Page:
- The Washington Times - Sunday, September 13, 2009

NEW YORK | Kim Clijsters’ return to tennis started out as a simple, heartwarming tale.

The story just got a lot more interesting.

After opponent Serena Williams was called for a foot fault to create match point and then was ousted after berating the lineswoman, the new mom continued her unexpected run through the U.S. Open and is now a win from the title. Clijsters will face 19-year-old Caroline Wozniacki, a straight-sets winner against Yanina Wickmeyer.

Serving down 6-5 and 30-15, Williams was called for a foot fault on her second serve, then turned incredulously to the lineswoman, yelling and pointing her racket. The lineswoman then claimed Williams threatened her and used profanity, so officials handed Williams a code violation for unsportsmanlike conduct.

Since Williams had been warned for banging her racket earlier in the match, the code violation resulted in a point penalty and the end of the match. The final score Saturday night was 6-4, 7-5.

“All year I’ve never been foot-faulted, and then suddenly in this tournament they keep calling foot faults,” said Williams, who insisted she never threatened the lineswoman. “I’m not going to sit here and make an excuse. If I foot-faulted, I did.”

Added Clijsters: “It’s unfortunate that a match that I was playing so well had to end that way. I’m still confused about what happened out there.”

Regardless, Clijsters was the steadier of the players despite having barely picked up a racket in the past two years. She had 18 unforced errors against Williams’ 32 and converted four of 11 break-point chances.

Six months ago, Clijsters was at home with a new baby girl, so a return to tennis was hardly expected. But an invitation to play an exhibition at Wimbledon led to some workouts, which led to thoughts of a comeback, which led to a return to the court this summer.

Clijsters beat several seeded players en route to the semifinals, including No. 14 Marion Bartoli, No. 3 Venus Williams and No. 18 Na Li. But few gave her a chance against Serena Williams, the most dominant player on the women’s tour and the champion at Wimbledon and the Australian Open.

“I never really expected to be beating Venus and beating Serena,” Clijsters said. “You try and bring your best tennis, but you don’t expect things to be going this well this soon.”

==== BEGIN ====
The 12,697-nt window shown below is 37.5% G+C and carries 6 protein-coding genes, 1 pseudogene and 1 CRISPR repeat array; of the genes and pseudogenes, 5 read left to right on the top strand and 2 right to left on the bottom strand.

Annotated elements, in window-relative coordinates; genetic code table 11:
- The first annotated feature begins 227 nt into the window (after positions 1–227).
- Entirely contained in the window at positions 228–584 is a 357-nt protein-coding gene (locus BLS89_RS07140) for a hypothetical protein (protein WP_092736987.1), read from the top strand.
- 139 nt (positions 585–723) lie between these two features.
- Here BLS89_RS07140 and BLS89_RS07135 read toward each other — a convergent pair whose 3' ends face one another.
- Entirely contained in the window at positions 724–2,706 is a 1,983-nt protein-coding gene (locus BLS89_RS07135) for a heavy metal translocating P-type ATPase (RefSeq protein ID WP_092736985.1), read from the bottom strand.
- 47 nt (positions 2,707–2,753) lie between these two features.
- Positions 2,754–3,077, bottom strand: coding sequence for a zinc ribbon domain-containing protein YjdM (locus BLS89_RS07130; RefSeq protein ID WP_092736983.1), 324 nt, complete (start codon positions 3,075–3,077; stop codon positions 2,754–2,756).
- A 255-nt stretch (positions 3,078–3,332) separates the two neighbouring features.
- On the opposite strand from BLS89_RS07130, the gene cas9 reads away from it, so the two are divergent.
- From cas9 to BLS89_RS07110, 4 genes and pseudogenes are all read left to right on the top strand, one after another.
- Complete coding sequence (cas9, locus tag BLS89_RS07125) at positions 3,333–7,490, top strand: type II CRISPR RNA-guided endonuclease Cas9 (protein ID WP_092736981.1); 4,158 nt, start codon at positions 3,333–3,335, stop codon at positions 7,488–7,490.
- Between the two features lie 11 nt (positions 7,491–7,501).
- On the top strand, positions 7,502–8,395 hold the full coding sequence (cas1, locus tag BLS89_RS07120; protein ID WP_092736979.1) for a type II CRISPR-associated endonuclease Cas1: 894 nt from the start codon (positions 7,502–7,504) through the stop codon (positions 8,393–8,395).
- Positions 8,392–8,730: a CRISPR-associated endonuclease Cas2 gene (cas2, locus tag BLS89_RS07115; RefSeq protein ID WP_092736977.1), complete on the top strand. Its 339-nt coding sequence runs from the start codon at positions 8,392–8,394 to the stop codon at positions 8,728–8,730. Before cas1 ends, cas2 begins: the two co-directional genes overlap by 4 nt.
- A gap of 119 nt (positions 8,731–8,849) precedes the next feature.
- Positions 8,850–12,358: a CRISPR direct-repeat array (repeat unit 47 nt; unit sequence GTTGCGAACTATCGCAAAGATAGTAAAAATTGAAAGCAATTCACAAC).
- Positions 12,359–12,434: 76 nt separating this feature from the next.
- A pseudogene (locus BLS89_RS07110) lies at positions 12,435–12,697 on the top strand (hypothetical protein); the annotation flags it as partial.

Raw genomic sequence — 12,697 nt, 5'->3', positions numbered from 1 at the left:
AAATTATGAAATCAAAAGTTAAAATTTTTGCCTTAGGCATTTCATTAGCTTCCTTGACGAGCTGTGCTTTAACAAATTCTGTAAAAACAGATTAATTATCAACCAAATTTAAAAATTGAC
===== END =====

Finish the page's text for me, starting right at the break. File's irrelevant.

Clijsters matched Williams point for point from the baseline and was opportunistic in winning 68 percent of points against Williams’ second serve.

“I think Kim played really well, and I think she came out with a really big plan,” Williams said. “I think it’s really good to have her back on tour. Maybe we can get together and have some calming lessons.”

Wozniacki’s run to the final was also unexpected. The ninth-seeded Dane, who won 6-3, 6-3 on Saturday, benefited from attrition in the women’s draw but also pulled off a nice upset of sixth-seeded Svetlana Kuznetsova and overcame a partisan crowd in beating upstart American Melanie Oudin in the quarterfinals.

The women’s semifinals almost didn’t happen; rain fell in Flushing Meadows for most of the day. The only match played during the afternoon session was the men’s quarterfinal match between Rafael Nadal and Fernando Gonzalez, a rain-suspended contest that started Thursday evening. Nadal finished off Gonzalez 7-6, 7-6, 6-0.

Nadal entered Saturday’s action having won the first set and holding a 3-2 lead in a second-set tiebreaker. With Gonzalez appearing lethargic, Nadal took the tiebreak and blitzed through the third set without dropping a game.

The speed of the victory was not only good for the tournament schedule but for Nadal; he is unlikely to be fatigued heading to the semifinal match against Juan Martin del Potro, who last played Wednesday.

“For me, the match of today wasn’t important physically, no?” Nadal said. “That doesn’t matter, to play two days in a row.”

Nadal is seeking his first U.S. Open championship and a career Grand Slam with titles at all four major tournaments. He holds a 4-2 career record against del Potro but has lost the past two times they’ve played.

“I think he is a very complete player, no?” Nadal said. “In the past he didn’t serve like he is serving now. From the baseline, he is very solid. He [doesn’t] make mistakes.”

The completion of that match had tournament officials breathing a sigh of relief. A failure to finish likely would have pushed the men’s final to Tuesday.

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